In the year 2000, the 43rd General Chapter put out an invitation to take a good look at the concept of “Association” and it proposed to interested Lasallians to awaken new forms of association adapted to their possibilities, identity and state. Among these forms, the Chapter said that “the Signum Fidei Fraternity constitutes a way of spirituality very much adapted to lay Lasallians who find inspiration in the life of Saint John Baptist de La Salle.

In 2006 a singular historical event in the 30 years of life of the Fraternity took place: The First Signum Fidei International Assembly. It was held from March 20 to April 1 and 25 delegates attended from all over the world. Previously, there had been local assemblies and continental assemblies. In a spirit of fraternity there was dialogue about the nature of the association, its future and about the need to update the “Style of Life” document. A preparatory commission made up of Ernesto Vallejo (Peru), Simeón Martín (Spain), Erica Stellini (Italy) and the world adviser Brother Victor Franco (Philippines) met in Rome to plan the Assembly.

One of the good results was no doubt the new version of the “Style of Life” which was approved “ad experimentum.” The birth of the Signum Fidei Fraternity was due primarily to a new vision of the Church and the ever-renewed vitality of the Lasallian charism. A vitality which had previously born fruit in the birth of a Lay Lasallian Institute and of two women’s religious congregations. They are: the Union of Catechists founded in 1917 in Italy, the Guadalupanas Sisters of De La Salle founded in 1948 in Mexico and Lasallian Sisters of Vietnam founded in 1966.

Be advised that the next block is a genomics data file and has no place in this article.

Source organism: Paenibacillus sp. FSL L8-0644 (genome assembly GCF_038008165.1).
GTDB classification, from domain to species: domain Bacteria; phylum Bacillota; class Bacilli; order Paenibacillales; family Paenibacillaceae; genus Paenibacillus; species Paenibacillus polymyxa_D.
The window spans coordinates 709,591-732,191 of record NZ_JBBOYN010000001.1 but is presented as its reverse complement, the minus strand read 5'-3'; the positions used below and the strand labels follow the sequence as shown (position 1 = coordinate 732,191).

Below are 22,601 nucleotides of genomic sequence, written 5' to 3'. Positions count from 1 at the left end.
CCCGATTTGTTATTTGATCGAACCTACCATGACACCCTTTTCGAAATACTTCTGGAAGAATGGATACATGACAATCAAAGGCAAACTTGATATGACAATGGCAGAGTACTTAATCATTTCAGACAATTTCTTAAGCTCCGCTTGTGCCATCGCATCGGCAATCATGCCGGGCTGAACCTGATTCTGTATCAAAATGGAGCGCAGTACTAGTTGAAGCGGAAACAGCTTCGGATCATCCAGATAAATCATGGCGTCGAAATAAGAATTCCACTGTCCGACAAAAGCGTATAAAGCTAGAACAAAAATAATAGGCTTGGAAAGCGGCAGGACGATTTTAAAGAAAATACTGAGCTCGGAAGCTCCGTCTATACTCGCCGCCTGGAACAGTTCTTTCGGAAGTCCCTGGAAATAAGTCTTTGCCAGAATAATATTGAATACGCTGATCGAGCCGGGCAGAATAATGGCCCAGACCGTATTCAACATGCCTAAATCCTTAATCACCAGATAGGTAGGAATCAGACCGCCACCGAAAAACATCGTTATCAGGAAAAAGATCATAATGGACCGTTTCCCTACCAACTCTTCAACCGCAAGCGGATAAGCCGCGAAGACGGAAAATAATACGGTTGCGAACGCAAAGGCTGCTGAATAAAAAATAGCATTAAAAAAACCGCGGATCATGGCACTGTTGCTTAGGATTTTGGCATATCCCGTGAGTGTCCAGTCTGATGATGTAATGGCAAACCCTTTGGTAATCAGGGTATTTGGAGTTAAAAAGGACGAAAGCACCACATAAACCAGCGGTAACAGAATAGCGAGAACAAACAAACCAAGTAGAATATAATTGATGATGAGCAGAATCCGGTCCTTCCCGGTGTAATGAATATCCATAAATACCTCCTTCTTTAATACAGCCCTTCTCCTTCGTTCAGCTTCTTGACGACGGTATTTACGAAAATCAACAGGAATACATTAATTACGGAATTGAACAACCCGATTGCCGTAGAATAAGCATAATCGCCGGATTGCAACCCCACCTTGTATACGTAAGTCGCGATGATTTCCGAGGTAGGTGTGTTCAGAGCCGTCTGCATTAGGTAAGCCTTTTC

God made special use of Brother Paulus Adams, Brother Manuel Olivé and that first group of lay persons for the foundation of the Signum Fidei Fraternity. Brother Paulus, Assistant to the Superior General from 1966 to 1976, was an exceptional teacher and a renowned scholar of the Founder, with a very happy and open temperament, at the same time he was a man of God and of prayer, filled with the spirit of the Institute and he knew how to communicate. Brother Manuel Olivé at that time lived in Rome since he was in charge of the international federation of Lasallian former students. He was a man of God who loved his vocation, an indefatigable apostle, always enthusiastic and committed to the poor.

The groups and communities that make up the Signum Fidei Fraternity are, first and foremost, communities of faith that live the Lasallian charism and that find inspiration in the educational style and spirituality of Saint John Baptist de La Salle. The life and the commitment of each one of the members of the Signum Fidei Fraternity are a gift of inestimable value for the Lasallian mission and for the life of the Church. To know, remember, celebrate and recreate this founding story of the Signum Fidei Fraternity should encourage us to continue giving a good response today to the needs of children and the young, particularly the poor, as did Saint John Baptist de La Salle.